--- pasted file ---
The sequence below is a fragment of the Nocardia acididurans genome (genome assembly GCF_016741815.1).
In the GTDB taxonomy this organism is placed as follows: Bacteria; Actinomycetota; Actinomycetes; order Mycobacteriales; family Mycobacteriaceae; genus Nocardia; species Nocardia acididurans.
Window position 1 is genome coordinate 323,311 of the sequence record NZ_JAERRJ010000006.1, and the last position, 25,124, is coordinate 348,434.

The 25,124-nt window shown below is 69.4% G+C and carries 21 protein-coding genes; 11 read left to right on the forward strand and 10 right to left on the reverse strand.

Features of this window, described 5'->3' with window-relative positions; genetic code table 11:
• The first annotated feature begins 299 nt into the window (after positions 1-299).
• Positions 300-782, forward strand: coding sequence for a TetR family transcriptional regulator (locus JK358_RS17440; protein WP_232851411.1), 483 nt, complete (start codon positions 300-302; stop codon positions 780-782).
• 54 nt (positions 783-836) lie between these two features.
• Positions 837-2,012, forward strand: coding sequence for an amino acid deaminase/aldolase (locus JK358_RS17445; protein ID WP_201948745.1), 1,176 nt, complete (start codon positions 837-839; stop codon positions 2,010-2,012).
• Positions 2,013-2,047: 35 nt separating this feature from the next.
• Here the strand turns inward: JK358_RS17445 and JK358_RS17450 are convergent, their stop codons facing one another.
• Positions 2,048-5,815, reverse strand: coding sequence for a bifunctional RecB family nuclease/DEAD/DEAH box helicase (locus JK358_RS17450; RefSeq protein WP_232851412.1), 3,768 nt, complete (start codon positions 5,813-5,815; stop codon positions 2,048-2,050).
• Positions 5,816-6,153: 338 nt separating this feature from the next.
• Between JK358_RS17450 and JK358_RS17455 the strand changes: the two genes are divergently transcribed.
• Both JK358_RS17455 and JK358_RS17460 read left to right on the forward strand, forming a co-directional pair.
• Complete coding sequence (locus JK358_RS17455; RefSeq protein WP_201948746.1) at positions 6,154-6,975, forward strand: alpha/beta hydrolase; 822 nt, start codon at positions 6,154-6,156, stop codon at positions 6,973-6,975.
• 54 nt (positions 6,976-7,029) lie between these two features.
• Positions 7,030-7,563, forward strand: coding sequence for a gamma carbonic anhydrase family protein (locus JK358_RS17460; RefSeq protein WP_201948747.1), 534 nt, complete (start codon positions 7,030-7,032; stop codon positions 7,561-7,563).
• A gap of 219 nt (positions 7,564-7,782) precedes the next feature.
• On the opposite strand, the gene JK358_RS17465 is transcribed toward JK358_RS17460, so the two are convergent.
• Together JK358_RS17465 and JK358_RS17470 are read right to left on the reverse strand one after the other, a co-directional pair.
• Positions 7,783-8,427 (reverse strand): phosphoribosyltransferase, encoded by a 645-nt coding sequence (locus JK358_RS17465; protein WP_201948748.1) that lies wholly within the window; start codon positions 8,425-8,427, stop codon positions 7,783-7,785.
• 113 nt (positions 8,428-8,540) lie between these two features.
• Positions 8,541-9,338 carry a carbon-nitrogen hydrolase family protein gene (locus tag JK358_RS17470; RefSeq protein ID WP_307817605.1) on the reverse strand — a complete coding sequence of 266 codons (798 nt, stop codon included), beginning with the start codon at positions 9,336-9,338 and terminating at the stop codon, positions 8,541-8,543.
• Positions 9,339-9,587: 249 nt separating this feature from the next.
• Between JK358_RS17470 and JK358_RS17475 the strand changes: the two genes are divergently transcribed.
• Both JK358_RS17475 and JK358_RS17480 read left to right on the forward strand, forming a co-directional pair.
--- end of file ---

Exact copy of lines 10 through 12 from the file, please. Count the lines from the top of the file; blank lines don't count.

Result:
• Positions 2,013-2,047: 35 nt separating this feature from the next.
• Here the strand turns inward: JK358_RS17445 and JK358_RS17450 are convergent, their stop codons facing one another.
• Positions 2,048-5,815, reverse strand: coding sequence for a bifunctional RecB family nuclease/DEAD/DEAH box helicase (locus JK358_RS17450; RefSeq protein WP_232851412.1), 3,768 nt, complete (start codon positions 5,813-5,815; stop codon positions 2,048-2,050).